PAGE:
03/09/2019, 09.00
SINGAPORE
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A quarter of the world’s traded goods go through the Singapore Strait

The sea lane serves as a link for major markets in Europe, the Americas and China. Local authorities expect shipping to increase by 29 pe cent by 2025. On the optimistic side, the growing demand for goods is a symptom of economic growth.

Singapore (AsiaNews/Agencies) – Nearly 100,000 ships pass through the 105 km-long Singapore Strait each year, carrying oil from the Mideast, iron ore into China, coal from Indonesia to India, accounting for about one-quarter of the world’s traded goods.

Singapore’s Ministry of Defence predicts shipping volumes in the Singapore to increase 29 per cent by 2025 linking the biggest consumer markets in Europe and the Americas and China, the world’s largest exporter.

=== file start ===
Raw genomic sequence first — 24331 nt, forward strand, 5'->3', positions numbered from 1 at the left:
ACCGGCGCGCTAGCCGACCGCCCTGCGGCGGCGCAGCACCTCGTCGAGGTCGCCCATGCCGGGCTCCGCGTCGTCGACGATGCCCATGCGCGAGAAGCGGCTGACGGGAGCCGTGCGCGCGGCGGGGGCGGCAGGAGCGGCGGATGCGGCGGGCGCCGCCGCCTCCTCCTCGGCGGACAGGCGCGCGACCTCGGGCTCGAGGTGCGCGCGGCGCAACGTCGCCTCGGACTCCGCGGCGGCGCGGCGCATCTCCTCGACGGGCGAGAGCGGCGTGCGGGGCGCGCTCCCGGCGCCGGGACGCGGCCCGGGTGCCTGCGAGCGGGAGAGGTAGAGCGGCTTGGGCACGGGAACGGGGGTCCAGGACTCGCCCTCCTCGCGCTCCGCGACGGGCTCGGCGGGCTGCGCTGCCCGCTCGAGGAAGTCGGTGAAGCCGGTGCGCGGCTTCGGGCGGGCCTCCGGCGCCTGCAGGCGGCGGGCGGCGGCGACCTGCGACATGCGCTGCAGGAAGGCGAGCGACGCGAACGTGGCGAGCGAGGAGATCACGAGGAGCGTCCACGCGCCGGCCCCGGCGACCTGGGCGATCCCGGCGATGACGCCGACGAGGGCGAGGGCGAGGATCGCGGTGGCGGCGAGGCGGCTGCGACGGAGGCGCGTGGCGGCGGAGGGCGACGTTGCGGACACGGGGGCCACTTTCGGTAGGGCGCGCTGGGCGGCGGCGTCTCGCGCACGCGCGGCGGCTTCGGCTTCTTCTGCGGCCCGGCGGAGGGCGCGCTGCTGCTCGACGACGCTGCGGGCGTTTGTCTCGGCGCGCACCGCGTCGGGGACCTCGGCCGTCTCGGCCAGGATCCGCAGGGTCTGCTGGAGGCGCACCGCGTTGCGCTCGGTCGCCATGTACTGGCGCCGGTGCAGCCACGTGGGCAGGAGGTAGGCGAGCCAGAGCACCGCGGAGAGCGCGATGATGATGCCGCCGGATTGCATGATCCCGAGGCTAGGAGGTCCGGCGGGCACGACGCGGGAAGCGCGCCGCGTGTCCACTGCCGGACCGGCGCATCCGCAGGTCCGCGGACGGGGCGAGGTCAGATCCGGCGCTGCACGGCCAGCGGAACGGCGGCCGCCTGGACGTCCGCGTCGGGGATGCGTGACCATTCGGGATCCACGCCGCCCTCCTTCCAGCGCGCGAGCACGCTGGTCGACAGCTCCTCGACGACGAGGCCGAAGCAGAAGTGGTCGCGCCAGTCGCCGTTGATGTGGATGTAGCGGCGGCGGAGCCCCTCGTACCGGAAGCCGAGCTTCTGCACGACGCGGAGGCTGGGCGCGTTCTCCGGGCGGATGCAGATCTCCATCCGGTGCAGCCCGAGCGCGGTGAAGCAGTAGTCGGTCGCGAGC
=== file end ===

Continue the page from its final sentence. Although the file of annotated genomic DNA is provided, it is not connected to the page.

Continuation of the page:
A decade ago, the global recession created a maritime car park of apparent ghost ships in the Singapore Strait – vessels sat idle in the world’s busiest shipping lane as companies were going bust or did not have enough business to justify their use. Now there’s a similar stockpiling of ships in the strait, but it’s more like a traffic jam.

For experts, this is a sign of Singapore’s importance, where shipping increased by 10 per cent in 2018.

A growing global population that is getting materially richer means a burgeoning demand for goods and a brighter future for the region, and, optimists believe, for the world.

Shipping and logistics companies agree that the Singapore Strait is more efficient than other well-known routes like the Suez and Panama canals that serve as gateways to other continents.

Nevertheless, 75 accidents or collisions were recorded last year. So far in 2019, a Dominican-registered supply boat has sunk, a cable-laying ship capsized after colliding with a tanker and a Greek-registered bulk carrier hit a stationary Malaysian vessel.

The most notable accident in recent memory occurred in August 2017 when the USS John S McCain was involved in a collision with an oil tanker that killed ten American sailors.

Although there are negative elements such as pollution, maritime safety and piracy, the shipbuilding industry does not yet have a clear rival.

A container ship can carry 800 times more than a Boeing 747 and the global rail network is still limited in scope.

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